New study from UH Manoa shows Indian Ocean sea level on the riseUniversity of Hawaiʻi at Mānoa
Associate Director, UH Sea Level Center, School of Ocean and Earth Science and Technology
Marcie Grabowski, (808) 956-3151
Outreach Specialist, School of Ocean and Earth Science and Technology
A new paper in the Journal of Geophysical Research shows that sea level rise in the northern Indian Ocean rose twice as fast as the global average since 2003. This represents a stark contrast to the previous decade, when the region experienced very little sea level rise at all.
The science team led by Philip Thompson, associate director of the University of Hawai‘i Sea Level Center in the School of Ocean and Earth Science and Technology (SOEST), analyzed two and a half decades of ocean surface height measurements taken from satellites. The satellite data showed a substantial and abrupt increase in decade-long sea level trends in the Indian Ocean region, which prompted the oceanographers to investigate the cause of the shift using computer simulations of ocean circulation.
“Wind blowing over the ocean caused changes in the movement of heat across the equator in the Indian Ocean,” said Thompson. “This led to suppression of sea level rise during the 1990s and early 2000s, but now we are seeing the winds amplify sea level rise by increasing the amount of ocean heat brought into the region.”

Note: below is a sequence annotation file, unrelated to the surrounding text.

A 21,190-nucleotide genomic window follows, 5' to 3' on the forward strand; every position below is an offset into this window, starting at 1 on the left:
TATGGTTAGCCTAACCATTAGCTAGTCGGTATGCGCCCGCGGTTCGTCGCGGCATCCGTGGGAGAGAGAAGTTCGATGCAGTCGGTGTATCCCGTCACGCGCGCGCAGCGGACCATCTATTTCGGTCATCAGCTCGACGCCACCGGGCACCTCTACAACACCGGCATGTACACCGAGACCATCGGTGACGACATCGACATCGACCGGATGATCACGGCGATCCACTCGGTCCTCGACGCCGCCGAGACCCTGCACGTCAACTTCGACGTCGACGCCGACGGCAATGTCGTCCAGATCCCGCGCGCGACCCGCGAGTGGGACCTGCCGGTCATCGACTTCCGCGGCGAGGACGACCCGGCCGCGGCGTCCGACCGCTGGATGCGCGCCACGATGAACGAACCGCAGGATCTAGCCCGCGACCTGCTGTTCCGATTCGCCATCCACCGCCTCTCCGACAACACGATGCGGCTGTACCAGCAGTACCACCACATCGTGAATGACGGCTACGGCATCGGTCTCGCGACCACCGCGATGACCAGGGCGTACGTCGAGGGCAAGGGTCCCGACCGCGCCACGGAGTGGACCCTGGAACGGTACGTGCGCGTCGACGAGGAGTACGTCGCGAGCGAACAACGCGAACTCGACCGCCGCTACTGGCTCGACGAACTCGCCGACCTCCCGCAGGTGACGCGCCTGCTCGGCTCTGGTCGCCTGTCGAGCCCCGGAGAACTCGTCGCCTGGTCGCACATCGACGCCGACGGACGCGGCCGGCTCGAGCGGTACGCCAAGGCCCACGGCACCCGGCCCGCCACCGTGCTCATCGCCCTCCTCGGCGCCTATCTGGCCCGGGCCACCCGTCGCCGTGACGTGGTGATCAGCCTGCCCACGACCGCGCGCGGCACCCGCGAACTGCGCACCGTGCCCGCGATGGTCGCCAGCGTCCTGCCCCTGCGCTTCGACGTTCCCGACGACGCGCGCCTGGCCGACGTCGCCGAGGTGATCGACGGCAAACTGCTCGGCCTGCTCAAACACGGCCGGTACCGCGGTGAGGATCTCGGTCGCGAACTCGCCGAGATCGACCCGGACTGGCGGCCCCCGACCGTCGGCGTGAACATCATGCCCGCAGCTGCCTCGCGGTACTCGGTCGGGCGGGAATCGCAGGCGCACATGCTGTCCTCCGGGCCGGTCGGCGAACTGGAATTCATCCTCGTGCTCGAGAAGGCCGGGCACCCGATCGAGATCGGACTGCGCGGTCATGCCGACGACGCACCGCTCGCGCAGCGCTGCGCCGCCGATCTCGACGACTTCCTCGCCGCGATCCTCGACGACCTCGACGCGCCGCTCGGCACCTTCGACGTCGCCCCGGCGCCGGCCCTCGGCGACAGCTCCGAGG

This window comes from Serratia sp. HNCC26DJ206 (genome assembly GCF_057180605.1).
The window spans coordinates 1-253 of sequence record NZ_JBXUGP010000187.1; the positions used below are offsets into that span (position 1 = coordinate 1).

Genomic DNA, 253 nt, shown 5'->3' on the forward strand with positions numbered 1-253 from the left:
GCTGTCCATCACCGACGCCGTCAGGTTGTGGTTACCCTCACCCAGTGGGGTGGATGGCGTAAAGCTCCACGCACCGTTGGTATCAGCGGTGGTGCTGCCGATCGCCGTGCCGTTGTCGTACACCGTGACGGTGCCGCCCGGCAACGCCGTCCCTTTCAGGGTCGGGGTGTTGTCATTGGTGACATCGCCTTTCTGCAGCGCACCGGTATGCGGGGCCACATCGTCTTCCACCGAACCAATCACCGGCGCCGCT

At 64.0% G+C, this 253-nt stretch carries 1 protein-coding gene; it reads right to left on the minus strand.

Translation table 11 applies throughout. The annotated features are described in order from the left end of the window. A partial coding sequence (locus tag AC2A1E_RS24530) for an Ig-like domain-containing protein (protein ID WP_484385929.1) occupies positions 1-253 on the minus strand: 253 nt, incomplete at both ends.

When trade winds in the Indian Ocean are weaker north of the equator compared to the south, warmer water at the ocean surface is driven out of the Northern Hemisphere, and colder, deep water is moved in. This has a net cooling effect on the ocean, leading to the suppression of sea level rise. This is what occurred early in the satellite record, but recently the situation reversed, causing heat to build up in the northern Indian Ocean and enhancing the rate of sea level rise.
Many of the world’s most vulnerable populations to sea level rise can be found in these parts of the Indian Ocean, including those in Bangladesh and Jakarta.
“What we are learning is that the interaction between the ocean and atmosphere causes sea level to rise like a staircase instead of a straight line – starting and stopping for many years at a time. What we’ve done here is described one stair, which will help us better understand and plan for the future,” said Thompson.
The science team members will continue their work using similar techniques to understand sea level variability in the South Indian Ocean, investigating how heat is exchanged between the Indian and Pacific Oceans.
The full paper may be found here, and more information on sea level rise can be found on the University of Hawai‘i Sea Level Center website.
The University of Hawaii Sea Level Center (UHSLC) within serves multiple roles in support of real-time oceanographic operations as well as climate and oceanographic research. The UHSLC collaborates with agencies within host countries to install and maintain a global network of tide gauge stations that range in utility from tsunami warning to global sea level rise. Research at the UHSLC is focused on understanding the wide variety of physical processes that drive changes in water level at the coast, including seismic activity, secular and decadal climate variability, and sea level extremes caused by waves and passing storms.
For more information, visit: https://www.soest.hawaii.edu